Do federal or state income tax liens trump your Indiana mortgage lien? Not if you recorded your mortgage first. In Indiana, first in time is first in right.
Priority of state income tax liens. Indiana is a “first to file” state. Under the Indiana recording statute, a mortgage takes priority according to the date of its filing. Ind. Code § 32-21-4-1(b). Unlike Indiana’s statutory treatment of delinquent real estate taxes , which are given a super-priority at foreclosure sales, there is no such statutory treatment of state income tax liens. To my knowledge, Indiana’s tax code is silent with regard to the priority of state income tax liens. Indeed a state tax lien is akin to a run-of-the-mill judgment lien. I.C. § 6-8.1-8-2(e)(2) provides that a tax warrant for unpaid income taxes becomes a “judgment” against the person owing the tax and results in the creation of a judgment lien. In Indiana, judgment liens, which are purely statutory, are subordinate to all prior or equitable liens, including mortgage liens.
Perfection of state liens. Logistically, the Department of Revenue will file a “tax warrant” in the county clerk’s office. The clerk will then automatically enter the tax warrant into the judgment records so as to create the judgment lien on real estate owned by the taxpayer in that particular county.
Priority of federal income tax lien. The United States Code contains a provision governing actions affecting real estate on which the IRS has a lien. 28 U.S.C. § 2410(a) states, in pertinent part, that the United States “may be named a party in any civil action . . . (2) to foreclose a mortgage or other lien upon . . . real property on which the [United States] has a . . . lien.” With regard to the question of priority, § (c) provides:
a judgment or decree in such action or suit shall have the same effect respecting the discharge of the property from the mortgage or other lien held by the United States as may be provided with respect to such matters by the local law of the place where the court is situated.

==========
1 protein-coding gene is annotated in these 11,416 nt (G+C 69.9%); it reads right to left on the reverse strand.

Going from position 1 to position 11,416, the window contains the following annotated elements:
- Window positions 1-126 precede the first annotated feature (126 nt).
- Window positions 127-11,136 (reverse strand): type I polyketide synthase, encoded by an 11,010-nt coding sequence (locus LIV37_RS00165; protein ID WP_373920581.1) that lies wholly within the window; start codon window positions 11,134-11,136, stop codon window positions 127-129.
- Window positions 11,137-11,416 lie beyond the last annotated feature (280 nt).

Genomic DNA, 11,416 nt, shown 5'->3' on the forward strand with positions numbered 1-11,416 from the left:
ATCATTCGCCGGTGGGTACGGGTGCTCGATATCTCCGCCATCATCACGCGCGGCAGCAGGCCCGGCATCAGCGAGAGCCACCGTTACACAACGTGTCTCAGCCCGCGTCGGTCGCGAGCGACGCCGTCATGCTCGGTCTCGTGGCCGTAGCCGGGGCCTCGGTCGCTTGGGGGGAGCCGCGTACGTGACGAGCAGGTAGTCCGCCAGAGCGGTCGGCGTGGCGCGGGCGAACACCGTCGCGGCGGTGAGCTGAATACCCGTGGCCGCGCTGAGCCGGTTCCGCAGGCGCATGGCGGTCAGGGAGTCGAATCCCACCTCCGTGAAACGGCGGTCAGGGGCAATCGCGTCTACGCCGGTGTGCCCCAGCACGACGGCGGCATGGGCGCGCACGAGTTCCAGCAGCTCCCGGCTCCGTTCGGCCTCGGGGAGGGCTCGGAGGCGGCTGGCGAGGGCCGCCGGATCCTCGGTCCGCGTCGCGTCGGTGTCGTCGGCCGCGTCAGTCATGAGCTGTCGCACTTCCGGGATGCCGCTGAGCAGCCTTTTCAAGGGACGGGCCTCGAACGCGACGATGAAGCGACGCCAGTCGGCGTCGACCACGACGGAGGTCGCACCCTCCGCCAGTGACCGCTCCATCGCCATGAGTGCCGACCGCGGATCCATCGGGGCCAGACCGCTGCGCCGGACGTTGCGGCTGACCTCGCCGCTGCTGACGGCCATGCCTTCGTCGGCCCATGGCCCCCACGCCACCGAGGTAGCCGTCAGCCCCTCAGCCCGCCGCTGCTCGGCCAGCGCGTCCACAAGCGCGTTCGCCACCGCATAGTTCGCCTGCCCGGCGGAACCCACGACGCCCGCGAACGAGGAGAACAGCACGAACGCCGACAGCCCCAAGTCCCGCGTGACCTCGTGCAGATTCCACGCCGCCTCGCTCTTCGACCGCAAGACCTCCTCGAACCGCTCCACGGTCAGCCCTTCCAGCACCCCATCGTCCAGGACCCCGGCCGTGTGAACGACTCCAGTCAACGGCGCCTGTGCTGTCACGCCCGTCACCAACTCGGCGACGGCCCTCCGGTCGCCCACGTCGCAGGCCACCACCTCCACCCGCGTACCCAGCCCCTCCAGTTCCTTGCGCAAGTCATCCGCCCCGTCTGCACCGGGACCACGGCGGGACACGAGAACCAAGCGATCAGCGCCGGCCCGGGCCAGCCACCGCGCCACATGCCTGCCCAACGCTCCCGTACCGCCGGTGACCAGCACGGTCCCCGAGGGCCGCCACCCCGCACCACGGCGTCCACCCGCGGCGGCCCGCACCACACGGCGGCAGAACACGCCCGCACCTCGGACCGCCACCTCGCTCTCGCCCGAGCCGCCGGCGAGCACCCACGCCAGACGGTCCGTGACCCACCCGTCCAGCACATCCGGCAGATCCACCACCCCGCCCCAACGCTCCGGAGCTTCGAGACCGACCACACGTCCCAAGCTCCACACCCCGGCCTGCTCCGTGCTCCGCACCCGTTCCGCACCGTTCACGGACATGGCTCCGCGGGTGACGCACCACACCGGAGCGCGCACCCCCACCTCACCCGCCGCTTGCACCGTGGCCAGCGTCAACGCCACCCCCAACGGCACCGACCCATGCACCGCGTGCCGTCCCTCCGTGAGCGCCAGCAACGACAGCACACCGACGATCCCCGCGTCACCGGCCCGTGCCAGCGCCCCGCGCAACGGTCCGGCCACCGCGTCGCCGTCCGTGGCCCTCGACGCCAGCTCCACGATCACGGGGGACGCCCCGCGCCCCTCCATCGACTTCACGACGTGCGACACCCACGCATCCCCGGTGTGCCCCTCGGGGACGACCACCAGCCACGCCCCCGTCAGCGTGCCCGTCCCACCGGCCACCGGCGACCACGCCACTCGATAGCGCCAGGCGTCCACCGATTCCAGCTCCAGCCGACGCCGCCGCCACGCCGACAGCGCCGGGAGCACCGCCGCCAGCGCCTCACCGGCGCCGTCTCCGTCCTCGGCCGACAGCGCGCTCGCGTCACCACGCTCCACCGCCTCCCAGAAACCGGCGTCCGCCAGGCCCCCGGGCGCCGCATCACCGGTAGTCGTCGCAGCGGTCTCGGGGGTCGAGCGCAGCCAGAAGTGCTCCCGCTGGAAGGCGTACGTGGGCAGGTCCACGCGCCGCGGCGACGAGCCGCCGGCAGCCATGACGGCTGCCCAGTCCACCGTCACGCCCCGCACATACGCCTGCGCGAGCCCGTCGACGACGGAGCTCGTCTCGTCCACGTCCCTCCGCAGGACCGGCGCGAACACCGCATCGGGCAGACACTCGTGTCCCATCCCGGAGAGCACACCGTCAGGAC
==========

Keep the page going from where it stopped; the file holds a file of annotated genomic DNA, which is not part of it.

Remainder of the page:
In other words, state law generally governs, meaning the “first to file” statute, I.C. § 32-21-4-1(b), applies. See, Religious Order of St. Matthew v. Brennan, 1995 U.S. Dist. LEXIS 8909 (N.D. Ind. 1995) (“in general, the long-established priority rule with respect to federal tax liens is ‘first in time is first in right’”); see also, Citimortgage Inc. v. Sprigler, 209 U.S. Dist. LEXIS 27866 (S.D. Ind. 2009) (summary judgment order identifying second priority federal tax lien vis-à-vis mortgage).
To perfect its lien, the IRS will record a notice of federal tax lien with the county recorder’s office.
Federal right of redemption. The unique twist to the federal tax lien is the statutory right of redemption. Judge Barker identified this in her summary judgment opinion in Citimortgage in which she cited to 28 U.S.C. § 2410 for the proposition that the United States retains a 120-day right of redemption from the sheriff’s sale. It’s my understanding that this federal statutory right of redemption trumps Indiana’s redemption statute found at I.C.§ 32-29-7-7, which holds that a right of redemption is terminated immediately upon the foreclosure sale. Unlike mortgagors and other parties, therefore, Uncle Sam gets to redeem up to four months after the sale.
Federal redemption amount. 28 U.S.C. § 2410(d) describes how to calculate the redemption amount:
In any case in which the United States redeems real property under this section . . . the amount to be paid for such property shall be the sum of-
(1) the actual amount paid by the purchaser at such sale . . .
(2) interest on the amount paid . . . at 6 percent per annum from the date of such sale, and
(3) the amount (if any) equal to the excess of
(A) the expenses necessarily incurred in connection with such property, over
(B) the income from such property plus (to the extent such property is used by the purchaser) a reasonable rental value of such property.
So, in the event of a redemption, the lender would receive cash for the amount of its bid, and then some.
Thanks to our firm’s summer associate, Adam Wanee, for helping with this research.